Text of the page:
Clean Vehicles, Clean Fuels, Clean Air, Clean Cities!

Archive for August, 2019

Chicago Area Now Meets Federal Air Quality Standard for Fine Particulate Matter

Wednesday, August 28th, 2019

CHICAGO, Aug. 28, 2019 – The U.S. Environmental Protection Agency (EPA) recently approved the State of Illinois’ request to formally redesignate the Chicago area to attainment of the National Ambient Air Quality Standard for fine particulate matter. Recent air monitoring data show the entire Chicago area now meets the national standard set to protect public health.

The Chicago area – and also the entire state of Illinois – currently is achieving the 2012 annual National Ambient Air Quality Standard for fine particulate matter. The EPA approved Illinois’ request to redesignate Chicago.

“For 25 years, our Chicago area coalition has worked with the U.S. EPA, the Illinois EPA, and our stakeholders, including public and private fleets, to reduce air pollution from the transportation sector,” said John Walton, chair, Chicago Area Clean Cities. “Through combined regulatory and volunteer efforts, these organizations have played an important role and contributed to the success of the Chicago area in lowering harmful emissions.

“We are especially proud of the role that our member fleets have played in reducing pollution,” Walton said. “Through the use of renewable and other alternative fuels, such as biodiesel, ethanol, compressed natural gas, propane, and electricity, we will continue to see fine particulate matter emissions trending downward.”

The Chicago area was designated as nonattainment area for the 1997 fine particulate matter by the U.S. EPA based on a multifactor analysis, including air-quality monitoring data. The Clean Air Act pertaining to engine technology and fuel mandates helped to decrease emissions in the Chicago area to achieve the most current standard. Nationally, the concentration of fine particulate matter has decreased 41 percent from 2000 to 2017.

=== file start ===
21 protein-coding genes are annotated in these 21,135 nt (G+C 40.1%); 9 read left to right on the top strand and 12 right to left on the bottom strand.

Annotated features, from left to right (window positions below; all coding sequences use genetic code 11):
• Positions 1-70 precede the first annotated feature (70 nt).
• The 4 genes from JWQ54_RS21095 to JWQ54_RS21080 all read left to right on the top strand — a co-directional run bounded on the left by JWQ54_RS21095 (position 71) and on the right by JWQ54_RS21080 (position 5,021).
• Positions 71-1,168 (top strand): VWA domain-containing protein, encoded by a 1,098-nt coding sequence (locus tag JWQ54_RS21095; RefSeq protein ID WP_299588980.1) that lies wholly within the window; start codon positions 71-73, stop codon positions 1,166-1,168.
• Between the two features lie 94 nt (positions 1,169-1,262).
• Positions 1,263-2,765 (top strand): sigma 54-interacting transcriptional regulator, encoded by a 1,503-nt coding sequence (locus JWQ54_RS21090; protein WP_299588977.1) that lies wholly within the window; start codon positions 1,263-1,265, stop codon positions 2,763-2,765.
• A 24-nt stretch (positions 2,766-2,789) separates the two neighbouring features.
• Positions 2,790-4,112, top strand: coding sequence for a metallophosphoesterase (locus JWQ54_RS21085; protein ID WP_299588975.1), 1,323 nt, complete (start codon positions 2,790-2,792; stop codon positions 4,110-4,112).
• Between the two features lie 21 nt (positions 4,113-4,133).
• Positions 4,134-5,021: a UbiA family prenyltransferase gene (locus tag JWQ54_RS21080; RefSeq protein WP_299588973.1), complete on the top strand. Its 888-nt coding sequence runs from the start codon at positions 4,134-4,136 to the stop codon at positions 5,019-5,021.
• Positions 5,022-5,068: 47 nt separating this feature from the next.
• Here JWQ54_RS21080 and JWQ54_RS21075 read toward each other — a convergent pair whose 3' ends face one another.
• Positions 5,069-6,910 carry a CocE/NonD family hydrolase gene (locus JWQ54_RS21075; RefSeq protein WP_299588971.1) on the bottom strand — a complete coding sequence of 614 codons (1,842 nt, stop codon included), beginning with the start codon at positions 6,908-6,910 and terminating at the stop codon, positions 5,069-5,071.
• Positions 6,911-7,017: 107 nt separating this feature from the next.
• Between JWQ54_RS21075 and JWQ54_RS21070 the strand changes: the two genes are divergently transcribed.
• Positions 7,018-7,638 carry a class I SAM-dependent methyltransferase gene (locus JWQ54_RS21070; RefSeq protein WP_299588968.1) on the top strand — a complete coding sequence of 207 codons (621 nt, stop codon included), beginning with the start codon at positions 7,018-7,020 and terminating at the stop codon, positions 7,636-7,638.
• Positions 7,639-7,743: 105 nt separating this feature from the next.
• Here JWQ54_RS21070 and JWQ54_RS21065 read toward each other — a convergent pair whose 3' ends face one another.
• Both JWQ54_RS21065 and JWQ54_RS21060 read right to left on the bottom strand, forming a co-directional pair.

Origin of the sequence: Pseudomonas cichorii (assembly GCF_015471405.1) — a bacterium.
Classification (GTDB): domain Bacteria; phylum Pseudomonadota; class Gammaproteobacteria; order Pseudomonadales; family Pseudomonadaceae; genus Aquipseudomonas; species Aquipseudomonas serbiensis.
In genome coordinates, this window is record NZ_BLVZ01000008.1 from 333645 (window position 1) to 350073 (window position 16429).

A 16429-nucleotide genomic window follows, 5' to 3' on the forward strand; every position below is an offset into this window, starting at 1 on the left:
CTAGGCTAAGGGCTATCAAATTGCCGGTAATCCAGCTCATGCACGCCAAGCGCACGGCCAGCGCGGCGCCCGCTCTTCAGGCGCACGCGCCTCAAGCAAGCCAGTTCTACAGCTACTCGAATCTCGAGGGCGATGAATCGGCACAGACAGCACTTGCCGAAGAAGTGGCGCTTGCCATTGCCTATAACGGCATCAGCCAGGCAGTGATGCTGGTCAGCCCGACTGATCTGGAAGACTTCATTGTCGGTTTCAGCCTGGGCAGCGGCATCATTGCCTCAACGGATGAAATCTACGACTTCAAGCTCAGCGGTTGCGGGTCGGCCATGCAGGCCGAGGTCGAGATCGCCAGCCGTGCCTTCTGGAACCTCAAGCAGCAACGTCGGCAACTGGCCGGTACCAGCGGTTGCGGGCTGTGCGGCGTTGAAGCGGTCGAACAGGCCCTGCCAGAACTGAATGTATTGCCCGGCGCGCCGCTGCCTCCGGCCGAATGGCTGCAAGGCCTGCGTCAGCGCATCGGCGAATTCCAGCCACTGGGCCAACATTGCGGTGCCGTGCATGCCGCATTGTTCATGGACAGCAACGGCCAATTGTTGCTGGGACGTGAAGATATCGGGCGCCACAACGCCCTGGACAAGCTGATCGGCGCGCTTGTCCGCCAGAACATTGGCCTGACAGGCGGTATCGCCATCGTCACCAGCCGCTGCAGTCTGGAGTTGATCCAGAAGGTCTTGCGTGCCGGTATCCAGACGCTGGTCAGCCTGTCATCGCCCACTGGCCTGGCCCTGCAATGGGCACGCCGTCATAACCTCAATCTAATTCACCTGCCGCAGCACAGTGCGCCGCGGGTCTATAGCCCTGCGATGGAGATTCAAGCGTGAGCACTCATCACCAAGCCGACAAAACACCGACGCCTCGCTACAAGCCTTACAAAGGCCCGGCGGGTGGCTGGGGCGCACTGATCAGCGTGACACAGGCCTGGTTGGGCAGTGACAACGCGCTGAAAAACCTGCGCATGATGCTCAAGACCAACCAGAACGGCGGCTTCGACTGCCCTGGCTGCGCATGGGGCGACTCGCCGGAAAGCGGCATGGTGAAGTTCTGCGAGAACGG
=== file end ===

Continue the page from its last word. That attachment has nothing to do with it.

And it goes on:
Fine particulate matter are inhalable particles with diameters smaller than 2.5 micrometers. Most particles form in the atmosphere as a result of complex reactions of chemicals such as sulfur dioxide and nitrogen oxides, which are pollutants emitted from power plants, industries, and automobiles. Inhaling fine particulate matter can affect the lungs and heart. People with pre-existing heart or lung diseases, children, and the elderly are most at risk from exposure to particulate matter. Additionally, fine particulate matter is a major component of haze, which can reduce visibility.

Chicago Area Clean Cities, a nonprofit coalition focused on promoting clean transportation in Chicago and the surrounding suburbs, was founded in 1994. Celebrating its 25thanniversary this year, the coalition’s membership is comprised of federal, state and local governments, corporations, small businesses, and individuals. These stakeholders come together to share information and resources, educate the public, help craft public policy, and collaborate on projects that reduce petroleum use.

“Our member fleets have reduced hundreds of millions of gallons of petroleum and millions of tons in greenhouse-gas emissions,” Walton added. “We’ve helped to facilitate the distribution of grant dollars for clean vehicles and alternative fuel stations. But, our work is not finished. In several Illinois counties, the ozone standard has not been achieved, the large number of older and more pollution-emitting vehicles are still a concern, and millions of Illinois citizens are suffering from lung disease. We must be diligent in our continued efforts to keep the momentum going.”